Tudor architecture

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Tudor architecture. Architecture in England during the Tudor monarchy (of Henry VII (1485–1509), Henry VIII (1509–47), Edward VI (1547–53), Mary I (1553–8), and Elizabeth I (1558–1603) ), although the reign of Edward VI is sometimes referred to as the Edwardine period associated with much iconoclastic damage to churches, and the Elizabethan period is often seen as having a distinct style of its own associated with the early Renaissance and prodigy houses. ‘Tudor’ is primarily associated with late-Perpendicular Gothic, very flat four-centred or Tudor arches (see arch), domestic architecture of brick with diaper-patterns, elaborate chimneys of carved and moulded brick, and square-headed mullioned windows with hood-moulds and label-stops. From Fontainebleau and Flemish sources (especially printed books) came strapwork and many other aspects of Northern-European Mannerism.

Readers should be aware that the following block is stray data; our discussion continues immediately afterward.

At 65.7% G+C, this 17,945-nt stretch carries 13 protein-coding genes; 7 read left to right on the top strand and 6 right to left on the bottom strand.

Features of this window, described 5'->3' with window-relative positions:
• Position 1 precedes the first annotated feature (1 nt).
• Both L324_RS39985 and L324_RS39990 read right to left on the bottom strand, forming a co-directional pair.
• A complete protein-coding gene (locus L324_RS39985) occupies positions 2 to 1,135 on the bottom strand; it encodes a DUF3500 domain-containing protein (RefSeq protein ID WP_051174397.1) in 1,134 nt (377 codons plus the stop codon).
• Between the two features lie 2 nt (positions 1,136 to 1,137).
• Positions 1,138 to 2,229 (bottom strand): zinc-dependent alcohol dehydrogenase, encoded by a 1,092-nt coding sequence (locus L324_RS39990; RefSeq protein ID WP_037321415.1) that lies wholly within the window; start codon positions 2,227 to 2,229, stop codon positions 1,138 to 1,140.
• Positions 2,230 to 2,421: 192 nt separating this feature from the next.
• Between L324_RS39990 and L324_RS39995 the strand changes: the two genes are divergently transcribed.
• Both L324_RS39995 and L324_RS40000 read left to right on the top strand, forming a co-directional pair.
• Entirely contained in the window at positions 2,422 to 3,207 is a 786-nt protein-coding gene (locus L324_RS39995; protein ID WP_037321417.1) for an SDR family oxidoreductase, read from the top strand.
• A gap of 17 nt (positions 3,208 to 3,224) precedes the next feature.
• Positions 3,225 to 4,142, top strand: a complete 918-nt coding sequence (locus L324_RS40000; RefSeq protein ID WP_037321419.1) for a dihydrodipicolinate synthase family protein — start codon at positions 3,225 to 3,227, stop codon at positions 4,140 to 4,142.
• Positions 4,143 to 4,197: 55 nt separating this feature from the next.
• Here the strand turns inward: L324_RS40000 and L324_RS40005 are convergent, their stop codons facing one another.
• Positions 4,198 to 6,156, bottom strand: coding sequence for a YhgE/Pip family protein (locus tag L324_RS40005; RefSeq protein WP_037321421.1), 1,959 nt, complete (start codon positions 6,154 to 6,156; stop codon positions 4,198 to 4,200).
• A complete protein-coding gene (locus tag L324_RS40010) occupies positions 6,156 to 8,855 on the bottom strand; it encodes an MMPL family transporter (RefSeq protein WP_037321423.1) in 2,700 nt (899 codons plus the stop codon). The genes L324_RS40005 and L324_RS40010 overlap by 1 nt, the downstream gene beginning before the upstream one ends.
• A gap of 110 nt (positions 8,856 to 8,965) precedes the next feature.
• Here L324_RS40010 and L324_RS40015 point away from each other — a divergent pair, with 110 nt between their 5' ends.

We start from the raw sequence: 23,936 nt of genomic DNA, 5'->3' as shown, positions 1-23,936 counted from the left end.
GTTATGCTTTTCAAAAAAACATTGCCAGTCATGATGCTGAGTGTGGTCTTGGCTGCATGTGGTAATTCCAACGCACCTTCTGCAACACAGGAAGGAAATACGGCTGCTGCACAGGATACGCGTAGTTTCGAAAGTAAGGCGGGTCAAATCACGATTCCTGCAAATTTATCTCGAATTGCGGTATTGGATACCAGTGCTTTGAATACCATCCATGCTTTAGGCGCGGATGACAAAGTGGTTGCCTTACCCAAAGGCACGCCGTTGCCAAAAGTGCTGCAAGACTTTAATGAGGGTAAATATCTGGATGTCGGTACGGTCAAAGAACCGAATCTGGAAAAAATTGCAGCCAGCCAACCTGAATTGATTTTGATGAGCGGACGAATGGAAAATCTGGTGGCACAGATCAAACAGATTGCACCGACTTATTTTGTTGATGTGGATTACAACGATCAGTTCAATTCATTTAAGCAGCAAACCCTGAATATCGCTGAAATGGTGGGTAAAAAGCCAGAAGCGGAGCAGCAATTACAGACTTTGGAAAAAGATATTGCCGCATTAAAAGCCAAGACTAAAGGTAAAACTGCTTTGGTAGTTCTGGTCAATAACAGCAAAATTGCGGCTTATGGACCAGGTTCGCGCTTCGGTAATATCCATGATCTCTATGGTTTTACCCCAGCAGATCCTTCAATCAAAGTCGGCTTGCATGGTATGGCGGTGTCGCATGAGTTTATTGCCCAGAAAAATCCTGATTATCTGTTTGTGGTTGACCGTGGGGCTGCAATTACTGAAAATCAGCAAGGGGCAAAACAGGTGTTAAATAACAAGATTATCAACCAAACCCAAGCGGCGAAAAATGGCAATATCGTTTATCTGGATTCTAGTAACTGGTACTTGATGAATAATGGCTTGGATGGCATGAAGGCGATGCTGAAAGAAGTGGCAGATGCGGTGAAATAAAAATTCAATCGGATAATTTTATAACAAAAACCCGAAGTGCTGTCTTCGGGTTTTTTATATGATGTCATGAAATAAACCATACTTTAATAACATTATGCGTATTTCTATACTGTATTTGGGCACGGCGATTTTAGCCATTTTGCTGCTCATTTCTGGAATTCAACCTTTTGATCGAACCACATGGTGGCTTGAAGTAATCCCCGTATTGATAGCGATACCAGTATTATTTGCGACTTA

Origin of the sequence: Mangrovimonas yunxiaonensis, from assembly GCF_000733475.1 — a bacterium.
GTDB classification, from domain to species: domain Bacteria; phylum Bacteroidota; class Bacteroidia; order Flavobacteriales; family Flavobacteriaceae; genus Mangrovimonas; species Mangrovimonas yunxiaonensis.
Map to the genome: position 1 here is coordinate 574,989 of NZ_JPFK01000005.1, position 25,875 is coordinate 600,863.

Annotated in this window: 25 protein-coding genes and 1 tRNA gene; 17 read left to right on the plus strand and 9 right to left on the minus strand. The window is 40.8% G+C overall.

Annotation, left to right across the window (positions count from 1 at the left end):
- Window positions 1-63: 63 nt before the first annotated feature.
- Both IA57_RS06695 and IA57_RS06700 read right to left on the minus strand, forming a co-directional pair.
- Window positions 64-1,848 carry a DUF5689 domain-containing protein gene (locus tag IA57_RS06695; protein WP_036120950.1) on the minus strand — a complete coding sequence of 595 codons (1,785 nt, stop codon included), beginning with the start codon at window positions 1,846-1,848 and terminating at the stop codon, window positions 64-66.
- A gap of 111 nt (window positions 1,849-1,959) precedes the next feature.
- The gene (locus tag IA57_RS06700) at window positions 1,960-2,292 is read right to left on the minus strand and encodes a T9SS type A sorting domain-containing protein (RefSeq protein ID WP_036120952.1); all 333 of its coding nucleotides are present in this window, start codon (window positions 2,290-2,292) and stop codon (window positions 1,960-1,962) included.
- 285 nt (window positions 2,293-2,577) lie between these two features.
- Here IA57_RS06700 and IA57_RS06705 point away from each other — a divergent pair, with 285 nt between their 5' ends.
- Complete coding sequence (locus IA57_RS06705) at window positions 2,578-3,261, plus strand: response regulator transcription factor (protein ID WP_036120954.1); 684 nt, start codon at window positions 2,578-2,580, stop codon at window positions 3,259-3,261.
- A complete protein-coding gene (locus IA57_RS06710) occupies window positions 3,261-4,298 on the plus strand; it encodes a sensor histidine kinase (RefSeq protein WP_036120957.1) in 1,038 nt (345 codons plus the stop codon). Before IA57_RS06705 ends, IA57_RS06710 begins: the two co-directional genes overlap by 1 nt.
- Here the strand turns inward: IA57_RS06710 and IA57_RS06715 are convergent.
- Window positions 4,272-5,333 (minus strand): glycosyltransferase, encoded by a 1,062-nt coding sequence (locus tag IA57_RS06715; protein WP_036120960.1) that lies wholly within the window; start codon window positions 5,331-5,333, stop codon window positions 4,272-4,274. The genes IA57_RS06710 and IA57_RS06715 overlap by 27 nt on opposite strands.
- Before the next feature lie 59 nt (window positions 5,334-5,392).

Airs (1995);
Brunskill (1990);
Calloway (ed.) (1996);
Lewis & Darley (1986);
A. Langley (1997);
N. Lloyd (1925)